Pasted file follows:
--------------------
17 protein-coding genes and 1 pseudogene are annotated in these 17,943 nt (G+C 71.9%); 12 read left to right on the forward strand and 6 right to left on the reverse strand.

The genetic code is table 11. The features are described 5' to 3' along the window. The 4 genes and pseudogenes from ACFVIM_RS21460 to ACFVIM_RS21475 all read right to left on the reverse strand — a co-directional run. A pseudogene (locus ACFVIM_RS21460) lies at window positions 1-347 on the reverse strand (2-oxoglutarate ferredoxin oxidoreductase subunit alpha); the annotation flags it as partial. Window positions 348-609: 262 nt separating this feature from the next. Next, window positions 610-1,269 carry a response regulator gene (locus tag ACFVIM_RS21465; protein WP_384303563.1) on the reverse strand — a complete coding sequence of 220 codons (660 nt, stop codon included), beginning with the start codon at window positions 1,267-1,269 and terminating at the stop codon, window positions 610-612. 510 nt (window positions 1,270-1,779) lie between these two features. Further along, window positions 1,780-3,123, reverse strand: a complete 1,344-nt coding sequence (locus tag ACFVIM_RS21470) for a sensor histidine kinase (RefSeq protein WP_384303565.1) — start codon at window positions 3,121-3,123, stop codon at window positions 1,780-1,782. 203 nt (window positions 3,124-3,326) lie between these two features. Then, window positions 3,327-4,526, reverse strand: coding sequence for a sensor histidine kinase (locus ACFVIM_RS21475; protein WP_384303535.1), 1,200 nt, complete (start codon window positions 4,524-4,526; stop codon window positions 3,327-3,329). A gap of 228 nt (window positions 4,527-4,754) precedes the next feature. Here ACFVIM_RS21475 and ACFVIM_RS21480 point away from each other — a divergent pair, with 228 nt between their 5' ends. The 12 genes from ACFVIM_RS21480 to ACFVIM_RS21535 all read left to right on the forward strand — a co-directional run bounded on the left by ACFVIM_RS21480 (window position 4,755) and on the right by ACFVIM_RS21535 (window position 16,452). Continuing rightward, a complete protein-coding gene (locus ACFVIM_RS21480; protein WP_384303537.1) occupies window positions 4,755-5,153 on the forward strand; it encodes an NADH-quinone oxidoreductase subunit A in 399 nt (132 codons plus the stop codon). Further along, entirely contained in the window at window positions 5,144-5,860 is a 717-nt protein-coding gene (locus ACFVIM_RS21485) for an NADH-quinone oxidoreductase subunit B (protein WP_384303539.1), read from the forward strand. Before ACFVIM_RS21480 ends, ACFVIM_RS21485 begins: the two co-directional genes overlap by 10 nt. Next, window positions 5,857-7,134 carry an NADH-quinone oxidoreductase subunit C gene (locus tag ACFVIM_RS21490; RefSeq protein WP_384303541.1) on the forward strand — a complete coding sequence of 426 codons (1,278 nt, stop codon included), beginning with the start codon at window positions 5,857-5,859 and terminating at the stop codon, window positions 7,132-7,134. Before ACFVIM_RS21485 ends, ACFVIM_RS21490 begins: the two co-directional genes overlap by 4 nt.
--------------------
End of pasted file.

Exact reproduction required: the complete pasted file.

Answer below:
17 protein-coding genes and 1 pseudogene are annotated in these 17,943 nt (G+C 71.9%); 12 read left to right on the forward strand and 6 right to left on the reverse strand.

The genetic code is table 11. The features are described 5' to 3' along the window. The 4 genes and pseudogenes from ACFVIM_RS21460 to ACFVIM_RS21475 all read right to left on the reverse strand — a co-directional run. A pseudogene (locus ACFVIM_RS21460) lies at window positions 1-347 on the reverse strand (2-oxoglutarate ferredoxin oxidoreductase subunit alpha); the annotation flags it as partial. Window positions 348-609: 262 nt separating this feature from the next. Next, window positions 610-1,269 carry a response regulator gene (locus tag ACFVIM_RS21465; protein WP_384303563.1) on the reverse strand — a complete coding sequence of 220 codons (660 nt, stop codon included), beginning with the start codon at window positions 1,267-1,269 and terminating at the stop codon, window positions 610-612. 510 nt (window positions 1,270-1,779) lie between these two features. Further along, window positions 1,780-3,123, reverse strand: a complete 1,344-nt coding sequence (locus tag ACFVIM_RS21470) for a sensor histidine kinase (RefSeq protein WP_384303565.1) — start codon at window positions 3,121-3,123, stop codon at window positions 1,780-1,782. 203 nt (window positions 3,124-3,326) lie between these two features. Then, window positions 3,327-4,526, reverse strand: coding sequence for a sensor histidine kinase (locus ACFVIM_RS21475; protein WP_384303535.1), 1,200 nt, complete (start codon window positions 4,524-4,526; stop codon window positions 3,327-3,329). A gap of 228 nt (window positions 4,527-4,754) precedes the next feature. Here ACFVIM_RS21475 and ACFVIM_RS21480 point away from each other — a divergent pair, with 228 nt between their 5' ends. The 12 genes from ACFVIM_RS21480 to ACFVIM_RS21535 all read left to right on the forward strand — a co-directional run bounded on the left by ACFVIM_RS21480 (window position 4,755) and on the right by ACFVIM_RS21535 (window position 16,452). Continuing rightward, a complete protein-coding gene (locus ACFVIM_RS21480; protein WP_384303537.1) occupies window positions 4,755-5,153 on the forward strand; it encodes an NADH-quinone oxidoreductase subunit A in 399 nt (132 codons plus the stop codon). Further along, entirely contained in the window at window positions 5,144-5,860 is a 717-nt protein-coding gene (locus ACFVIM_RS21485) for an NADH-quinone oxidoreductase subunit B (protein WP_384303539.1), read from the forward strand. Before ACFVIM_RS21480 ends, ACFVIM_RS21485 begins: the two co-directional genes overlap by 10 nt. Next, window positions 5,857-7,134 carry an NADH-quinone oxidoreductase subunit C gene (locus tag ACFVIM_RS21490; RefSeq protein WP_384303541.1) on the forward strand — a complete coding sequence of 426 codons (1,278 nt, stop codon included), beginning with the start codon at window positions 5,857-5,859 and terminating at the stop codon, window positions 7,132-7,134. Before ACFVIM_RS21485 ends, ACFVIM_RS21490 begins: the two co-directional genes overlap by 4 nt.